Just for Fun
L. J. Smith’s Daily Life and Writing
English Transcript of an Interview for Portuguese Fans by Ana Luisa Neeves –
1 – There are a lot of people who know you for your «The Vampire Diaries» books, but what can you tell us about yourself and how you spend your days?
I hope that there are a lot of others, at least in the USA, who know me for many other books than TVD. I always wanted to be a writer, and “wrote” stories and poems in my head ever since I was a child. I loved fantasy, and began to write my first published book when I was in high school. I finished it in college and it was published while I was in graduate school. Since my parents didn’t think I could ever make a living as a writer I majored in both English and Psychology, and went to graduate school to become a teacher of children with special needs. My first two books were pure fantasy books (two-thirds of a trilogy I plan to finish: THE NIGHT OF THE SOLSTICE and HEART OF VALOR. They got great reviews but did not sell well. However, my next trilogy, THE VAMPIRE DIARIES, was an instant bestseller and after three years of teaching I became a full-time writer.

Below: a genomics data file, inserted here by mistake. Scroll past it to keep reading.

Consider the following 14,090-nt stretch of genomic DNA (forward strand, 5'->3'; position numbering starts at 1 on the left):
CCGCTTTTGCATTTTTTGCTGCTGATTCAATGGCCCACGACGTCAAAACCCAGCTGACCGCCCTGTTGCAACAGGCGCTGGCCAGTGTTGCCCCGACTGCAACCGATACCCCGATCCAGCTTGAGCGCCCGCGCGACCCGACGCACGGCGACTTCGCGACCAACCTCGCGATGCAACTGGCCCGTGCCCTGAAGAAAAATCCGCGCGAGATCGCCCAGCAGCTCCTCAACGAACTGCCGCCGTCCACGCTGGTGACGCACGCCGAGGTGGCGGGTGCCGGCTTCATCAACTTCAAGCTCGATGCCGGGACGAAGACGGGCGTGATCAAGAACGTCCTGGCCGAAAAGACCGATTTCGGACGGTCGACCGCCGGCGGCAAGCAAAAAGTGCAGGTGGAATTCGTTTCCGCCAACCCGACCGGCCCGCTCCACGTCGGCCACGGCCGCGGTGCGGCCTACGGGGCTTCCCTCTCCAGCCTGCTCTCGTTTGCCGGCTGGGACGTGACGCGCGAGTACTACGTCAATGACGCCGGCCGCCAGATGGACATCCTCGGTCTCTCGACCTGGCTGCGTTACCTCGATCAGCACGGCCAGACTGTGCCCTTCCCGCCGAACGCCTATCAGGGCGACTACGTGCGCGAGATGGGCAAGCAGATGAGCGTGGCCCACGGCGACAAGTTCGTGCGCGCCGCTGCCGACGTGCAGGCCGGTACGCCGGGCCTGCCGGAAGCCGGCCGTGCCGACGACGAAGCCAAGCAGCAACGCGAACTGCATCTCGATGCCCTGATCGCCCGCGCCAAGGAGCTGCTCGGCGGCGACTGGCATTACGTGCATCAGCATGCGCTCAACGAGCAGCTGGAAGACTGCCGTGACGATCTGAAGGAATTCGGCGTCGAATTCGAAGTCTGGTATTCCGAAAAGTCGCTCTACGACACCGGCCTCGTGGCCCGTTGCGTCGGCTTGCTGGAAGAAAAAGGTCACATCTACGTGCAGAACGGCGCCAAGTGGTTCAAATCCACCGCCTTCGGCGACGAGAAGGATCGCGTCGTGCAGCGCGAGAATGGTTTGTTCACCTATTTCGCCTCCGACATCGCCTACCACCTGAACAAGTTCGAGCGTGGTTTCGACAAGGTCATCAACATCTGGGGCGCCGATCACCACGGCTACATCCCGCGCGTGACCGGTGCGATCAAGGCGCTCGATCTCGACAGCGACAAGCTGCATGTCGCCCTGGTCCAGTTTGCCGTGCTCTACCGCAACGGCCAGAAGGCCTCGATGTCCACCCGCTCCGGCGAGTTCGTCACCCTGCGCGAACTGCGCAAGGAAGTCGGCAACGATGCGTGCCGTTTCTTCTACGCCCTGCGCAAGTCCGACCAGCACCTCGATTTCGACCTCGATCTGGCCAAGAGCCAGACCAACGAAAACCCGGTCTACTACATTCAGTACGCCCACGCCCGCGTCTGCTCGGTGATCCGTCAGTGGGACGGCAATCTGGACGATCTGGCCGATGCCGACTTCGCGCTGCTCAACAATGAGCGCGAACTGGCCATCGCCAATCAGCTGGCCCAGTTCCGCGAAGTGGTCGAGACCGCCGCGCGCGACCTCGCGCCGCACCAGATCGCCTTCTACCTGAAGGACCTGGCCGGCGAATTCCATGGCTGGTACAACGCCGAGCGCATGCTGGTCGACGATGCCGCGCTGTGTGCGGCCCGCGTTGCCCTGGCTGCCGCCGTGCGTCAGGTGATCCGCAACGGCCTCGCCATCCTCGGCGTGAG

My days? Well, writing dominates them. I wake up (sometimes with my cheek pillowed on the keyboard) and I do my morning routine. I get a cup of coffee or tea, feed my dog (a three-year-old yellow lab named Victor) and before I even jump in the shower I start to write. Early mornings are my favorite time for writing: my mind is clear and my inner censor is shut off. I write and write—and sometimes when I look up it is after 12:00 noon! Then I hurry and shower and (if I’m going out to have lunch with a friend) get into whatever clothes fit the weather. Otherwise I just put on my comfy sweat clothes and take Victor for a walk. I sometimes do errands: shopping for groceries or items for my new house. I’m in the middle of moving, so these days I frequently have appointments with landscapers, decorators, contractors, electricians, etc. When I get back home I deal with business things like reading email, signing new contracts, paying bills, checking out the Internet news and so on. Then I sit down and try to write some more. If inspiration strikes, I can get a lot more writing done—if not, I do things like research for other books, chatting with friends, doing articles, contests, or other materials for my website, or sometimes even reading a book just for fun! I always take the last hours before dinner and call my father, sister, other relative or a close friend. Often my dinners are very informal—but Victor gets his at 6:30 on the dot. I only have one TV in my house, and I never watch anything live—only special things I’ve TIVOed or movies. Also there are no chairs in the TV room, only an elliptical trainer and a treadmill. Frequently, I invite a friend to exercise and watch a movie with me. You have to work out while you watch! This doesn’t stop us from having lots of fun.